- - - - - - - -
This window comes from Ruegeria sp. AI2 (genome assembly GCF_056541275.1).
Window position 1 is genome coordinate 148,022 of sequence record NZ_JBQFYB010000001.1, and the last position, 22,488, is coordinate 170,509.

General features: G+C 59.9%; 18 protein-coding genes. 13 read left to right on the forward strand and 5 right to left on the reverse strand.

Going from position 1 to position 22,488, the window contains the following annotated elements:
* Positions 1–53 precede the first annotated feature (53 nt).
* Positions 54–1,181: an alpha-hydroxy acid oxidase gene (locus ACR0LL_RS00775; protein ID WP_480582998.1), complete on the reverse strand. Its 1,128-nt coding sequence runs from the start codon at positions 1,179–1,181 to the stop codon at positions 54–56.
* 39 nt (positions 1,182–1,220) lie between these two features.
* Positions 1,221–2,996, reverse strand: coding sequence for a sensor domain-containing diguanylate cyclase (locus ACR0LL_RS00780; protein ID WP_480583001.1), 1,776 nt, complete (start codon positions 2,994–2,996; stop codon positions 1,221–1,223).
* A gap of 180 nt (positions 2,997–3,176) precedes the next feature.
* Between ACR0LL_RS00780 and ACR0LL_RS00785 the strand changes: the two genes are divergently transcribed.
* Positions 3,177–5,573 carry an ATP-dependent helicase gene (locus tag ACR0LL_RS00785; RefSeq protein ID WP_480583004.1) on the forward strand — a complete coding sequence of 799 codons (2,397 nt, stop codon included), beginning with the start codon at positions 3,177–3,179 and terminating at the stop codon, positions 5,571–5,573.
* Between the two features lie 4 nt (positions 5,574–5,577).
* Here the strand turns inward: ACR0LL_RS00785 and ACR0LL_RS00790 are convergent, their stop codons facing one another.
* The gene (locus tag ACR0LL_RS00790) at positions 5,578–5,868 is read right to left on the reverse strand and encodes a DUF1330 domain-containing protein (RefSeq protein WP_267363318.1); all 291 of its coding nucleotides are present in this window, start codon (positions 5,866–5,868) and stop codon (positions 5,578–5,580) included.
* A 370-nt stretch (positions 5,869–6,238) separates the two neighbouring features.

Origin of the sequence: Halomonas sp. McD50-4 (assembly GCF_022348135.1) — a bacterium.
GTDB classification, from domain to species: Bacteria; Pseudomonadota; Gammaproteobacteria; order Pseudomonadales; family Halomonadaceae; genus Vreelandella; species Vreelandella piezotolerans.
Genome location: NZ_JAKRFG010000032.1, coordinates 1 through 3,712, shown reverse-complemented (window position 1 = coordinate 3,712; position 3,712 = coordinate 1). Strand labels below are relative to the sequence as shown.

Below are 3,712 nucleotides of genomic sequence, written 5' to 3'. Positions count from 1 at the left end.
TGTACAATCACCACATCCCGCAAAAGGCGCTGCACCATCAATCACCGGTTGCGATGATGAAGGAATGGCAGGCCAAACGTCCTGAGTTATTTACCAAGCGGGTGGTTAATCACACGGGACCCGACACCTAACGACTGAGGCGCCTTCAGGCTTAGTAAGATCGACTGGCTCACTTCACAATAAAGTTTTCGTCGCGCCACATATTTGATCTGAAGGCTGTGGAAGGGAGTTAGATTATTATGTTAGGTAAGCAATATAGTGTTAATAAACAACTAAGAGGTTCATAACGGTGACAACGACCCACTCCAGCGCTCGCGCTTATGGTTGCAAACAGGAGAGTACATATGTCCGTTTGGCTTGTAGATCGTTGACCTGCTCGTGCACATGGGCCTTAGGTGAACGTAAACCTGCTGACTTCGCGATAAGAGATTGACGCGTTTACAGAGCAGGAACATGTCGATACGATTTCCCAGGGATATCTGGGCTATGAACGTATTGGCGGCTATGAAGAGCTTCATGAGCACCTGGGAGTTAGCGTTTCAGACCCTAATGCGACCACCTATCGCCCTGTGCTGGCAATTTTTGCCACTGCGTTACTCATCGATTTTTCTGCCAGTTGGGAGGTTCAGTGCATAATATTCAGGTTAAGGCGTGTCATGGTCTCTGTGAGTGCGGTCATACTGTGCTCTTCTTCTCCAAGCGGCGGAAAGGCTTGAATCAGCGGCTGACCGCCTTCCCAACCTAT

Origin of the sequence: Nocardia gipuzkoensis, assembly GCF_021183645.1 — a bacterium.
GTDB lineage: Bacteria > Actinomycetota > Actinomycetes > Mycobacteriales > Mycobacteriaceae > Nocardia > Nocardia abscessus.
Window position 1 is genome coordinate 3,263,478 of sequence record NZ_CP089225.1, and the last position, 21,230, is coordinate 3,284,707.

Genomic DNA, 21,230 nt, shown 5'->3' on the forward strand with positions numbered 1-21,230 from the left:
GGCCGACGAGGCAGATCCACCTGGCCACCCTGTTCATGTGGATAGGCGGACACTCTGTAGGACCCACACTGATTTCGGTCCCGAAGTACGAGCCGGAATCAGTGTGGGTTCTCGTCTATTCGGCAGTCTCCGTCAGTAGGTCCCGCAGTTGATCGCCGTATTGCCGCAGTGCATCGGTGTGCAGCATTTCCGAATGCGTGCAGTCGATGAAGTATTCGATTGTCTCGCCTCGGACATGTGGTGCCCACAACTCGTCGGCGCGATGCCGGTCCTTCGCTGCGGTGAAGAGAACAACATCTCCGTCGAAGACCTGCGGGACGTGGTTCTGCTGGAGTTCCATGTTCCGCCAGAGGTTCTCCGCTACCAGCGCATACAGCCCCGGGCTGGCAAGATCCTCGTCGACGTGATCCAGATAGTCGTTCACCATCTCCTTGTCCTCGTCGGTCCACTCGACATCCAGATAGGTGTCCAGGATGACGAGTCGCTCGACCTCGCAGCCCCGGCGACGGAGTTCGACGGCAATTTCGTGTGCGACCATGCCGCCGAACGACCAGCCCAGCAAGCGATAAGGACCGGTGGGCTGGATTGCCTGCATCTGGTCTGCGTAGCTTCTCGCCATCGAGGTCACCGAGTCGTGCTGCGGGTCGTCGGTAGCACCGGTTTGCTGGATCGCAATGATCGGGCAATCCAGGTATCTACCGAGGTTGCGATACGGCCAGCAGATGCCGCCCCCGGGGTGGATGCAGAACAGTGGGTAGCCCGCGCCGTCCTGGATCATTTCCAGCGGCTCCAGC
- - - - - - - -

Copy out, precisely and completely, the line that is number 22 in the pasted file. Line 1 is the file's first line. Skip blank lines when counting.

GTDB lineage: Bacteria > Actinomycetota > Actinomycetes > Mycobacteriales > Mycobacteriaceae > Nocardia > Nocardia abscessus.